According to a study conducted by McKinsey & Company, 70% of all strategic change initiatives fail.1 On average, ineffective change management costs organizations $109 million for every $1 billion spent.2 However, even with strategic management programs in place, such as the Balanced Scorecard (BSC), organizations still seem to under perform. If we believe the Balanced Scorecard is a powerful vehicle for change management (we do), then how do we explain these shortcomings and how can you avoid them?
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Failure to complete strategic initiatives often directly results from a lack of employee involvement and engagement in the change management process. Rather than investing in an organization-wide initiative for change, strategy management systems are often managed by just one or two employees. Not only is it inefficient for the Balanced Scorecard system to be managed by a handful of employees, but also it is impossible for real action and change to occur if all employees are not aware and involved with the strategic process. A byproduct of under-resourcing your Balanced Scorecard is that strategic alignment and communication may suffer.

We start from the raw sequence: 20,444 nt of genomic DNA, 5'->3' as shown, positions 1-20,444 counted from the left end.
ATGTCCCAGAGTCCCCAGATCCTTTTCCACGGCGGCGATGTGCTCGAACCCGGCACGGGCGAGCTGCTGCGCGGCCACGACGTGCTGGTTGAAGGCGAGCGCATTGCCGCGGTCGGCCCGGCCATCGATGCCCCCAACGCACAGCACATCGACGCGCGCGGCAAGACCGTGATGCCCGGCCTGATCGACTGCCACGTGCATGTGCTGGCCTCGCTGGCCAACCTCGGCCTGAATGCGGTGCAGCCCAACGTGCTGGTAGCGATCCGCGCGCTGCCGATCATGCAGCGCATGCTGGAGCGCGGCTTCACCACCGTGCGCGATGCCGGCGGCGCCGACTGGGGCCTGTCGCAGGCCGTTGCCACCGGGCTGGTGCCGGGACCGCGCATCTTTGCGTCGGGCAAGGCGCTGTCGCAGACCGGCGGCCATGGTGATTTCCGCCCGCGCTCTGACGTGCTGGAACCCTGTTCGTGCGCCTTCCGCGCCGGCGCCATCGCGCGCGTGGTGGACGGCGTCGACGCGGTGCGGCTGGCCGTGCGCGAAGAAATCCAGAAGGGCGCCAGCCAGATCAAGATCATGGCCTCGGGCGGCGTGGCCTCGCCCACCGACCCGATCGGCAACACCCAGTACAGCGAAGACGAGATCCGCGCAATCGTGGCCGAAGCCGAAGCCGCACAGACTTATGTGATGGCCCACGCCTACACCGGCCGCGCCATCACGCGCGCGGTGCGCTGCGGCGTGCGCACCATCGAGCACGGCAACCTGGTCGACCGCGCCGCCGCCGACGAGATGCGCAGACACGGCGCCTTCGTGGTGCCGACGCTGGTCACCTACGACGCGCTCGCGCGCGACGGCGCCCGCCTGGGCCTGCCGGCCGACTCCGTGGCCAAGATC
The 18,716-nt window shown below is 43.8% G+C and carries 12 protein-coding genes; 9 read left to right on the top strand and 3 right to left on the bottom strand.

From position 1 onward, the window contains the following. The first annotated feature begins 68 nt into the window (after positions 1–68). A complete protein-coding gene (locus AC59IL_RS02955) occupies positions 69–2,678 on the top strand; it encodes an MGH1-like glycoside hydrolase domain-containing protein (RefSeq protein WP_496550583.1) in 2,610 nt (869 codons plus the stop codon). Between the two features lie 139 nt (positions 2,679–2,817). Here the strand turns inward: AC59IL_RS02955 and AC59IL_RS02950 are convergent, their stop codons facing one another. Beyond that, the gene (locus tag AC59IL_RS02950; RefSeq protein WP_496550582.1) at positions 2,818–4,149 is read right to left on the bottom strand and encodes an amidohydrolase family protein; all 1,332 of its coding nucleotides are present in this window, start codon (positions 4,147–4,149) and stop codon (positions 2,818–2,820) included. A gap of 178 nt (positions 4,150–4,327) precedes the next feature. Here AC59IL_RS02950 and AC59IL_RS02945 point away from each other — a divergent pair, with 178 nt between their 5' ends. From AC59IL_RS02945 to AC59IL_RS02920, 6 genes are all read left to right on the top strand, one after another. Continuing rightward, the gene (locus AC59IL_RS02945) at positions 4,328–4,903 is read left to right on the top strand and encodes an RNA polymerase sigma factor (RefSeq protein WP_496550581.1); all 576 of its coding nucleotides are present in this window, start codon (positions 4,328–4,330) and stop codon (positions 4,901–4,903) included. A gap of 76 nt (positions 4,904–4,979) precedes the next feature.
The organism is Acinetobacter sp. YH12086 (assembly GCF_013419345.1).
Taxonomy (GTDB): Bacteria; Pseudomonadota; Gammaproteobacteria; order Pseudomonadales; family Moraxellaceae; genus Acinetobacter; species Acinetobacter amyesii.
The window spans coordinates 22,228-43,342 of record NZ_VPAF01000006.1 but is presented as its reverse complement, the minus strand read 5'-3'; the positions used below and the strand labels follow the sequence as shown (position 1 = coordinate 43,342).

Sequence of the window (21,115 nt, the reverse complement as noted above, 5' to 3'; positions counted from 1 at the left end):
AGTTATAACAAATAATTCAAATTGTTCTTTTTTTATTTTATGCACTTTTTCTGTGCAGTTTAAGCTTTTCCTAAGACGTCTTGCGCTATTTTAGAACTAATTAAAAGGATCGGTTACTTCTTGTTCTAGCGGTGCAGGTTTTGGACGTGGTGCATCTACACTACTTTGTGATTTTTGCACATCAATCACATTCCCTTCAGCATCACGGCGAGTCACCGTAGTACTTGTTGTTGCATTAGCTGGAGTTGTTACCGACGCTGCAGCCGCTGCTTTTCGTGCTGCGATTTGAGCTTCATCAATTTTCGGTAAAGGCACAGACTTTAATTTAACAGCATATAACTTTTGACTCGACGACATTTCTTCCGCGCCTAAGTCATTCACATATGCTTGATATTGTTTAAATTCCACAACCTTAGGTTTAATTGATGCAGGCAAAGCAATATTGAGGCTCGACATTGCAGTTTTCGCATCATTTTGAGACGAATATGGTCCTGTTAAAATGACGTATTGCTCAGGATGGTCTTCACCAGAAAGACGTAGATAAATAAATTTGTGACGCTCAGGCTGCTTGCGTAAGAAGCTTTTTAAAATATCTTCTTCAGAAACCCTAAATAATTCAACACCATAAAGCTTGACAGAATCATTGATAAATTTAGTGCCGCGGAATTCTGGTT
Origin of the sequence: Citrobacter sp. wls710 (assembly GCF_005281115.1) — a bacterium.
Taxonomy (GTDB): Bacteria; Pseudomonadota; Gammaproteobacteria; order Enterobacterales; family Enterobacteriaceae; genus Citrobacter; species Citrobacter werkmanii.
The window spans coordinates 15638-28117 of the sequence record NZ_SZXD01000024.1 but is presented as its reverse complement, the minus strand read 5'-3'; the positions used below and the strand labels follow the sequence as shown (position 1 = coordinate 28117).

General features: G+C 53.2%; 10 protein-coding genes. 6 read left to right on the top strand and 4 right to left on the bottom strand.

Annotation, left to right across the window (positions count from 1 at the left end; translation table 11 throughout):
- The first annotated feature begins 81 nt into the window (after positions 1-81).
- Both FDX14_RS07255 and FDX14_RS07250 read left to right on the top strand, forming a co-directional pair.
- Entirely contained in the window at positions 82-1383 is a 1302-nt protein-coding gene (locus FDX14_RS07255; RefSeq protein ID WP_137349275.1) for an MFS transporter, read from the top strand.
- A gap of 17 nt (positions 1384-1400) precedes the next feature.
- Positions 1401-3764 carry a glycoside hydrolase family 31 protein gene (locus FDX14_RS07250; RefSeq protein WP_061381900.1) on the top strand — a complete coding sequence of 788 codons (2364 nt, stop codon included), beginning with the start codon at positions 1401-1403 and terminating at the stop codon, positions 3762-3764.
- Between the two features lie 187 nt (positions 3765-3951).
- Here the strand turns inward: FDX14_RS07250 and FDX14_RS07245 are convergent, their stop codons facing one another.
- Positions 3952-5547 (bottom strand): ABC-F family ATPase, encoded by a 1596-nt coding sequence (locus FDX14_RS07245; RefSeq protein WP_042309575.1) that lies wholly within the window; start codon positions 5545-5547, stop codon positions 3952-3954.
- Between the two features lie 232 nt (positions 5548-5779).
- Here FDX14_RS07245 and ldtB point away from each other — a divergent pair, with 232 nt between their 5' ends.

In order to be successful, strategy management programs must involve all employees of the organization within the performance management. We can boil the reasoning down to two main points:
1. Efficient change can only occur if all employees are exposed to the strategy
A single employee cannot effectively manage a balanced scorecard. By utilizing full employee involvement in the strategic management process, responsibility can be delegated at each level of the company. Then each level can organize strategy review meetings, as we've explained previously, to review at the individual level and corporate level. Not only does this allow each employee to have an in-depth understanding of the organization’s vision and strategy, but also it allows for the company to execute strategy uniformly and communicate each step accordingly.
2. Strategic management programs can only elicit a culture shift within the organization if all employees are involved
By creating an enterprise-wide system of communication and responsibility, organizations are able to radically alter the nature and value of the company. By clearly communicating how an employee’s role impacts the strategic plan, individuals become empowered to take initiative and prompt innovation and change within the organization.
An organization using a single scorecard could reach out to over one hundred employees by assigning ownership out for all its scorecard components (~20-25 objectives, 35-40 measures, 15-25 initiatives and dozens of milestones on any given scorecard). This level of participation and responsibility will begin to drive the communication, understanding, and execution of the strategy, ultimately eliciting effective change within the organization.
1McKinsey Quarterly, “The Irrational Side of Change Management,” April 2009
2Project Management Institute, PMI’s Pulse of the Profession: The High Cost of Low Performance, February 2014